‘It’s cost effective’ BBC hits back at complaints Eurovision is ‘waste of licence fee’

BBC slammed by Tice for ‘wasting’ money on Eurovision

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Last weekend, the Eurovision Song Contest grand final aired on BBC One and saw 26 countries take to the stage in a bid to be crowned the Eurovision winner 2021. The contest, which was filmed in Rotterdam, was due to host the contest in 2020 before the event was cancelled due to the coronavirus pandemic. However, in the end, Italy won the competition beating the other 25 contestants to the top prize.

Despite millions of people tuning in to watch the programme, the BBC has been hit with complaints after unhappy viewers accused the show of being “political” and a “waste of the licence fee”.

The broadcaster has since responded to the complaints by releasing a statement to its website.

The BBC defended the Eurovision Song Contest by saying the programme is “cost-effective” given the number of viewers it pulled in on May 22.

It went on to add that the contest pulled in over seven million viewers on the night.

The statement began: “Ever since the Eurovision Song Contest first burst onto our television screens in 1956, the competition has continued to be stapled springtime viewing for BBC audiences.

“The accusation that the contest’s voting is “political” is nothing new. The European Broadcasting Union (EBU) is strongly committed to secure the fairness of the Eurovision Song Contest and has implemented a wide range of measures to ensure this.”

“Eurovision is the most-watched, live non-sporting event in the world and the 2021 Contest provided BBC viewers with over eight hours of content in three shows,” the statement concluded.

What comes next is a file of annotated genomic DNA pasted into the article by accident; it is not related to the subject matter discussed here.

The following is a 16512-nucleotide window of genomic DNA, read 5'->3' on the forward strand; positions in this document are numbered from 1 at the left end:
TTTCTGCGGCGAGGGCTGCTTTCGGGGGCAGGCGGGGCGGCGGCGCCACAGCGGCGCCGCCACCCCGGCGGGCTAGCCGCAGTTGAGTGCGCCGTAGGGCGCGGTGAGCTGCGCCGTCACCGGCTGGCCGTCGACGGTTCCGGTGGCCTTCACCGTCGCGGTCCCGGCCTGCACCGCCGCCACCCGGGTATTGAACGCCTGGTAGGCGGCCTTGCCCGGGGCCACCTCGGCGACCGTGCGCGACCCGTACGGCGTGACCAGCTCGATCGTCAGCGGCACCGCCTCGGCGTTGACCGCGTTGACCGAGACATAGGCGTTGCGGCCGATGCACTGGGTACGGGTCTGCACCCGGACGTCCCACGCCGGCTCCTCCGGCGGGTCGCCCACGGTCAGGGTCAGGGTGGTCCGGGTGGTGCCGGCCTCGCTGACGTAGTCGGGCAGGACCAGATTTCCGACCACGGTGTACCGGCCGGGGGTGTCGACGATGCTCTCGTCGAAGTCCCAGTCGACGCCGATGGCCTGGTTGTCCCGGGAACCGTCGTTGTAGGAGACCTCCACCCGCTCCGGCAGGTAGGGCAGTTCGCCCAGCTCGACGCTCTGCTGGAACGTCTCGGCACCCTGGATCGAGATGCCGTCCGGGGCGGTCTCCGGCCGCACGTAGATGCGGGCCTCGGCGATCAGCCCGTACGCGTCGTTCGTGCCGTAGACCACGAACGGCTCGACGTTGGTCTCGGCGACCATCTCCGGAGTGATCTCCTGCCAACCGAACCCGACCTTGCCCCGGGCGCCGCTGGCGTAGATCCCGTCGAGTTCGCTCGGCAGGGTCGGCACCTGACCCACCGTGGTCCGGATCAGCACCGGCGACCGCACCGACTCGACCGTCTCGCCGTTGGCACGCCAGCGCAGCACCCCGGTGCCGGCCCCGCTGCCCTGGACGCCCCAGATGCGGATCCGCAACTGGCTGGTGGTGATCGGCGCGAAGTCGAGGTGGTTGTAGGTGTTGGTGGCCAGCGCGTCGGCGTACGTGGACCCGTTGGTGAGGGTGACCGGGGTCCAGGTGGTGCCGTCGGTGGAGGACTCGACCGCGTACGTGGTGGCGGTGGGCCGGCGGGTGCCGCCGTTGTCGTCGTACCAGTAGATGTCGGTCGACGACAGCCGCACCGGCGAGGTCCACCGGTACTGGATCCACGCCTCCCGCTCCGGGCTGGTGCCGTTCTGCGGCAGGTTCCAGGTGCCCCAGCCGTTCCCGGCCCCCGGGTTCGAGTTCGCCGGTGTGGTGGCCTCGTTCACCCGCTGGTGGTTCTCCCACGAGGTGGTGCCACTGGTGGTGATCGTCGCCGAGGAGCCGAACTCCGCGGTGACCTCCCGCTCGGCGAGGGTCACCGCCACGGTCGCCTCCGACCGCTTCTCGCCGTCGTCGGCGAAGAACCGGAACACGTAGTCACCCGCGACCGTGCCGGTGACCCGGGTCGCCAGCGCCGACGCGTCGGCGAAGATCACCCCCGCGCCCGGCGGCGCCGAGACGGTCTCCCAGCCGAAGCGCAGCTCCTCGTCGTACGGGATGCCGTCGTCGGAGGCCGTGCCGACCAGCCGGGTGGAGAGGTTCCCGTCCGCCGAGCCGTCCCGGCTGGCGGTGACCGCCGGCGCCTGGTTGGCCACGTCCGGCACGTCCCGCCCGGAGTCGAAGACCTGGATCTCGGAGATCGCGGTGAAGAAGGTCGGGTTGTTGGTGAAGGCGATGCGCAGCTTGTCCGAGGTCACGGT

“The Grand Final on BBC One attracted an average of 7.4 million viewers. It is extremely cost-effective for a popular prime time entertainment programme.”

After a tense point scoring round, Italy were crowned the winners with a combined score of 524 points. Måneskin, who represented Italy just managed to beat Switzerland to the post.

This means next year’s contest will be held in Rome, Italy.

The band were the favourites to win the competition this year with their single Shut Up and Good.

As they took to the stage to receive their award, Måneskin said: “We just want to say to the whole of Europe and the whole world, rock and roll never dies.”

It comes after James Newman, who represented the UK received zero points from the viewers and judges.

The UK’s representative gave an impressive performance of his song Embers but unfortunately, it was not enough to be victorious in the contest.

Despite receiving some backlash from UK viewers, James took to social media to focus on the positives of the contest.

On Twitter, he typed: “I want to focus on the positives of this amazing experience. I stood on stage and sang to hundreds of millions of people with a song that I wrote and loved.”

 

He continued: “I’ve learnt so much from the amazing people who gave everything to help me live my dream, the dancers, the choreographer, my vocal coach, everyone from my label, my manager and the BBC and all the people behind the scenes at Eurovision and the arena.

“All these people are the best in the business, and I got the chance to work with them and share this crazy experience that I’m so lucky to have the chance to do.

“The thing about writing songs is that there is no guarantee that a song you think will connect with people, will connect with an audience.

“Thank you to all the amazing, dedicated fans who have supported me through the whole thing and made it worth it. Because at the end of the day they are the people you do this all for.

“I just want to say a massive thank you from the bottom of my heart to everyone who has been on this journey with me supported me, listened to my music, and filled my life with positivity and love.”

Eurovision Song Contest is available to watch on BBC iPlayer.

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